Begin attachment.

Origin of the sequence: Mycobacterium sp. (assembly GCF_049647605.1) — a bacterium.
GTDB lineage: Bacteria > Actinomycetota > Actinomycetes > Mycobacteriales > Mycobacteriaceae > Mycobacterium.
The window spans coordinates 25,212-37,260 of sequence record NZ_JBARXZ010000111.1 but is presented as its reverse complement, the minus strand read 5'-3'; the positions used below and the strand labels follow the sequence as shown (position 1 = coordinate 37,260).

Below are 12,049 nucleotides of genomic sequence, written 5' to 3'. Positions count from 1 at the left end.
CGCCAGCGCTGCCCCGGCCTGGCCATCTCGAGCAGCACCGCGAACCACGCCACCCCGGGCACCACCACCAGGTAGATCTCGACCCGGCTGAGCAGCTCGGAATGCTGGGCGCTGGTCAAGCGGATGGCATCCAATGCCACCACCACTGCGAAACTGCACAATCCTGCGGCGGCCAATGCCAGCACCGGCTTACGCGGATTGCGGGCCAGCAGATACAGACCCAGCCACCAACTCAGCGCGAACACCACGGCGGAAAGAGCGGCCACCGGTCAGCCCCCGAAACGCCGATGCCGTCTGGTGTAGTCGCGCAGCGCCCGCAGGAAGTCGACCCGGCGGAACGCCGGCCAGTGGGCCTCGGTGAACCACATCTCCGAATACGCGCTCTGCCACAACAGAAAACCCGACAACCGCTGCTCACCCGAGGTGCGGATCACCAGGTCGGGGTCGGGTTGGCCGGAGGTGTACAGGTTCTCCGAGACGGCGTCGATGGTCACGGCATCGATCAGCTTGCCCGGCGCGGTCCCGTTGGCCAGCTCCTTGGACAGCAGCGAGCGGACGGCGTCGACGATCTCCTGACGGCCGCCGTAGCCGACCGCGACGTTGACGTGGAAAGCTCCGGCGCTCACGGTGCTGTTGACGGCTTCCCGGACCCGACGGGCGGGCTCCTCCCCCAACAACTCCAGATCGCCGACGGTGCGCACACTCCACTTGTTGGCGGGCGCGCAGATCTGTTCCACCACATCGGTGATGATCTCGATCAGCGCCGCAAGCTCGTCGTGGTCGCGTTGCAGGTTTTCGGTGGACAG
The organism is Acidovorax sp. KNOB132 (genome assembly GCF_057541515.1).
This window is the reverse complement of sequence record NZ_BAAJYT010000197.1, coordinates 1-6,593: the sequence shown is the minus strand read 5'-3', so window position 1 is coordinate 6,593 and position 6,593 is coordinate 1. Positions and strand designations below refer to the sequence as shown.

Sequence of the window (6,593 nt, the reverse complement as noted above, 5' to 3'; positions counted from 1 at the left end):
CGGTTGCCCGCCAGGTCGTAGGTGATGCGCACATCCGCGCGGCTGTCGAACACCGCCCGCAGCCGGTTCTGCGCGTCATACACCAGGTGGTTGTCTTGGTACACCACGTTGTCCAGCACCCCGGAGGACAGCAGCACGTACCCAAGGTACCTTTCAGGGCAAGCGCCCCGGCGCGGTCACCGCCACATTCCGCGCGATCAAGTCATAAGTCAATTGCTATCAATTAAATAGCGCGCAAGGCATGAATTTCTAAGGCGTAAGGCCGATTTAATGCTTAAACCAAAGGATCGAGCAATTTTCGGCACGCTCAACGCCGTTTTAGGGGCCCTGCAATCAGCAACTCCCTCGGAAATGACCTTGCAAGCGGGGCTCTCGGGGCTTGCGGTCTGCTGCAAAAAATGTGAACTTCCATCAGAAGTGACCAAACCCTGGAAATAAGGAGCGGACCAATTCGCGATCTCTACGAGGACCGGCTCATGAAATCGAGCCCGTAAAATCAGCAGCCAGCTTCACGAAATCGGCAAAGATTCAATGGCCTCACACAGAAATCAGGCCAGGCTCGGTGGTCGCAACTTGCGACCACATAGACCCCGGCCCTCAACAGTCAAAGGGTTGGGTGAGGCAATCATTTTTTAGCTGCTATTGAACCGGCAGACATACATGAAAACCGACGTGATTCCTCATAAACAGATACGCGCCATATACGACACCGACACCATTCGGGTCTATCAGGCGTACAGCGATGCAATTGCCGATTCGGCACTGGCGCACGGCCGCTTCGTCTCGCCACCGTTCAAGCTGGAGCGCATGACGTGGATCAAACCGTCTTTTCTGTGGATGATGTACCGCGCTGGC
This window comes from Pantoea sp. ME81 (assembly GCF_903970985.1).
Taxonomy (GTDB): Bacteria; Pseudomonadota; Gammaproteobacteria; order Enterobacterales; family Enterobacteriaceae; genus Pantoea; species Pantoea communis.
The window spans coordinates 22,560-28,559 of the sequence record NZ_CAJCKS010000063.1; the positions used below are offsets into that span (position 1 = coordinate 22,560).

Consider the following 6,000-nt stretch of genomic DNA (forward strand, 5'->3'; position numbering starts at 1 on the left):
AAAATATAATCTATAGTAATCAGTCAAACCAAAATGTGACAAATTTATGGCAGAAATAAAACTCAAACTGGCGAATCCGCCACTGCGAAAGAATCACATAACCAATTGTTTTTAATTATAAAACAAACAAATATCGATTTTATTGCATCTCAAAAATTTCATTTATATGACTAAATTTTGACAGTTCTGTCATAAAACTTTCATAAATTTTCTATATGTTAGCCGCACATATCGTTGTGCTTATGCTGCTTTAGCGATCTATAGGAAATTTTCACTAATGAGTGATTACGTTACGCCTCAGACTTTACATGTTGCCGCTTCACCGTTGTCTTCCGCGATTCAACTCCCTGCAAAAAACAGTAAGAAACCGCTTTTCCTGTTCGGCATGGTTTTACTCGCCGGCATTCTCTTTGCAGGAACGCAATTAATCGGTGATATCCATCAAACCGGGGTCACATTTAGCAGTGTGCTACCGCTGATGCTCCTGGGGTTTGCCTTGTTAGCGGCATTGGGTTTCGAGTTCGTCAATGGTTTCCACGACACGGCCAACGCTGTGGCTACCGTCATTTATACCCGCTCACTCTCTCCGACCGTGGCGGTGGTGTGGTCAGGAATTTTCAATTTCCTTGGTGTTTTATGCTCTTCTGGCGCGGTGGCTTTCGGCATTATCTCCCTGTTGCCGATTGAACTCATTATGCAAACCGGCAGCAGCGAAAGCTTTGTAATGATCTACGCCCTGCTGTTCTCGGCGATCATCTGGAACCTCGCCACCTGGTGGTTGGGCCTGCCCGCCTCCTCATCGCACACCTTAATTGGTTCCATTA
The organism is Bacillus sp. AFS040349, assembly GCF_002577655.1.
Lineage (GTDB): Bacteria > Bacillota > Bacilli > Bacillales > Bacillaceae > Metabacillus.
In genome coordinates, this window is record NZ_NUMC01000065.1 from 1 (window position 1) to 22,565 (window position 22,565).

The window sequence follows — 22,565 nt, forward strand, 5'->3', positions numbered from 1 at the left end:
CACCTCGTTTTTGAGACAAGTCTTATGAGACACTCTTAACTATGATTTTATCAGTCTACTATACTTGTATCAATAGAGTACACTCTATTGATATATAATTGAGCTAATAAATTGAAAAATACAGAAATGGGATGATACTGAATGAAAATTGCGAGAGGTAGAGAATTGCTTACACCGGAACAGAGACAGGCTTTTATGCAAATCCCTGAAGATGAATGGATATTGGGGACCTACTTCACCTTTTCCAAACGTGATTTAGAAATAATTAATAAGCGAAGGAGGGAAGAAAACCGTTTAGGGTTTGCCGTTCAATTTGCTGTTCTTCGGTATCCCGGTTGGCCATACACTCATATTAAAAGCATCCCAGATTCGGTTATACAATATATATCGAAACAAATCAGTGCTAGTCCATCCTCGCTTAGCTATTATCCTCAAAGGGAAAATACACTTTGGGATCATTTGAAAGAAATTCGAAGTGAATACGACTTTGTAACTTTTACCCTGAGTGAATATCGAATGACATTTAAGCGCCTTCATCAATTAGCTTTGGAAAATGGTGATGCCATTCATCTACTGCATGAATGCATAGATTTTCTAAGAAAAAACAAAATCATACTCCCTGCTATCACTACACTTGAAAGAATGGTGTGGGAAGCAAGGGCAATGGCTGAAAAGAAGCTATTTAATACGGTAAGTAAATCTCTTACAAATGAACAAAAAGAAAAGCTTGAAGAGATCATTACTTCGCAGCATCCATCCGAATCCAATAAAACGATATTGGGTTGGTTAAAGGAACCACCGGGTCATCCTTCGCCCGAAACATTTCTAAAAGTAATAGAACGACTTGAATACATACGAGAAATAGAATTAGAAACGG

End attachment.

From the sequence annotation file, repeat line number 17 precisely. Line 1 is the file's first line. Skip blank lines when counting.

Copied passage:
In genome coordinates, this window is record NZ_NUMC01000065.1 from 1 (window position 1) to 22,565 (window position 22,565).